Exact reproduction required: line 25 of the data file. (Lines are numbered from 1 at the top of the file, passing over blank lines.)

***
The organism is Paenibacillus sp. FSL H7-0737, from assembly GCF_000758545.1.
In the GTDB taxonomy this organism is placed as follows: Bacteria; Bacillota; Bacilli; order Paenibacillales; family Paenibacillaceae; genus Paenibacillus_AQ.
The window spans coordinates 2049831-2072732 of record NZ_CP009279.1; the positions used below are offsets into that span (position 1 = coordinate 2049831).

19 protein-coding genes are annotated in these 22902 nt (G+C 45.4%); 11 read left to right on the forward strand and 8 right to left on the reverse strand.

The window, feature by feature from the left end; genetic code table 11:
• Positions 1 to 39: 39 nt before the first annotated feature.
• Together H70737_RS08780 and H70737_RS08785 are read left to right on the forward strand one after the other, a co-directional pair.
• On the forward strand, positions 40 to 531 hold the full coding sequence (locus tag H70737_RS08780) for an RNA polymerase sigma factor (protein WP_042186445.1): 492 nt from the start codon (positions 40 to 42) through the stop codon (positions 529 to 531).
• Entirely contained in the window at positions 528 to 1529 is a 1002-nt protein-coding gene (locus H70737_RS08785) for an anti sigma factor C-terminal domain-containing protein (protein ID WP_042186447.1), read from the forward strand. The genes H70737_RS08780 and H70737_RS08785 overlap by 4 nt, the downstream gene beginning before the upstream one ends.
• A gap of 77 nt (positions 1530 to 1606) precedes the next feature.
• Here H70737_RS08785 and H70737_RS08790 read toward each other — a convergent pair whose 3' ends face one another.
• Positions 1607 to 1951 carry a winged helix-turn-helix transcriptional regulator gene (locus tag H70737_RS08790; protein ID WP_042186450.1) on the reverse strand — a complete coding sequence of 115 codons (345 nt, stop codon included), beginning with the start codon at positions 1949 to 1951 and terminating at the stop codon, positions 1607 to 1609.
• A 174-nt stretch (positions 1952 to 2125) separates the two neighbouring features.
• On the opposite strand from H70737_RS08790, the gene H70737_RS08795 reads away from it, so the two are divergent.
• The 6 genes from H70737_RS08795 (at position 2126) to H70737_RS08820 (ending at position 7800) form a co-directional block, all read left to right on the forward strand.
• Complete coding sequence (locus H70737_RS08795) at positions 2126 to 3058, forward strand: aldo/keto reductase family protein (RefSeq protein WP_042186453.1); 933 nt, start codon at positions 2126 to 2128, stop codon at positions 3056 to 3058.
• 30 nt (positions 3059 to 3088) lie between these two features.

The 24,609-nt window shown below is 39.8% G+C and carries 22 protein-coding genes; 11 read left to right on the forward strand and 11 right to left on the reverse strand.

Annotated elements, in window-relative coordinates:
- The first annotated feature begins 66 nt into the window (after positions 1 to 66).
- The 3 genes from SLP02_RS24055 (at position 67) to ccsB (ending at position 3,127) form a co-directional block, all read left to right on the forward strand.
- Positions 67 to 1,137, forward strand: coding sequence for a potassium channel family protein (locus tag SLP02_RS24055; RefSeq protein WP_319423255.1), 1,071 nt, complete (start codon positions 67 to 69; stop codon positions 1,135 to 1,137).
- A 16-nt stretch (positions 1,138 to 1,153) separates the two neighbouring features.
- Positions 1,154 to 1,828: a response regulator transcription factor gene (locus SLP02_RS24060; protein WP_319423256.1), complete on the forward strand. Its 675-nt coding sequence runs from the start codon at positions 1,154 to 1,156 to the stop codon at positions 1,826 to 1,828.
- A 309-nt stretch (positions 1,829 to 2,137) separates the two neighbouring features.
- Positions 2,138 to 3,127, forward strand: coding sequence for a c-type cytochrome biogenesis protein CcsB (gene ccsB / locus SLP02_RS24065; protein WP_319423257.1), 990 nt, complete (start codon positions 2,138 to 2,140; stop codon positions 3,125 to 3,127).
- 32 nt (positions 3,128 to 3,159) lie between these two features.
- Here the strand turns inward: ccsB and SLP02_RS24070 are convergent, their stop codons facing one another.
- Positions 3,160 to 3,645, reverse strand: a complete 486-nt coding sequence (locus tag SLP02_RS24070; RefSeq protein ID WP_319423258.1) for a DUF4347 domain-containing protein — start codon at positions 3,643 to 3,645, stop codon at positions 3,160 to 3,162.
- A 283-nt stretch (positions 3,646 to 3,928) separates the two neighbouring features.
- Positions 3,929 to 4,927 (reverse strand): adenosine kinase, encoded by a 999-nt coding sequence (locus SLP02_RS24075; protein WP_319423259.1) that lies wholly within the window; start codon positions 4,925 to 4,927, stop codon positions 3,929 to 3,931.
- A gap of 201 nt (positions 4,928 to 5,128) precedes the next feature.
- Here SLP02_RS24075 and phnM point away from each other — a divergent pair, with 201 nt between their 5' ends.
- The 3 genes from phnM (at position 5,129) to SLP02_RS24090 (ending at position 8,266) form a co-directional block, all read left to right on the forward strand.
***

- A 309-nt stretch (positions 1,829 to 2,137) separates the two neighbouring features.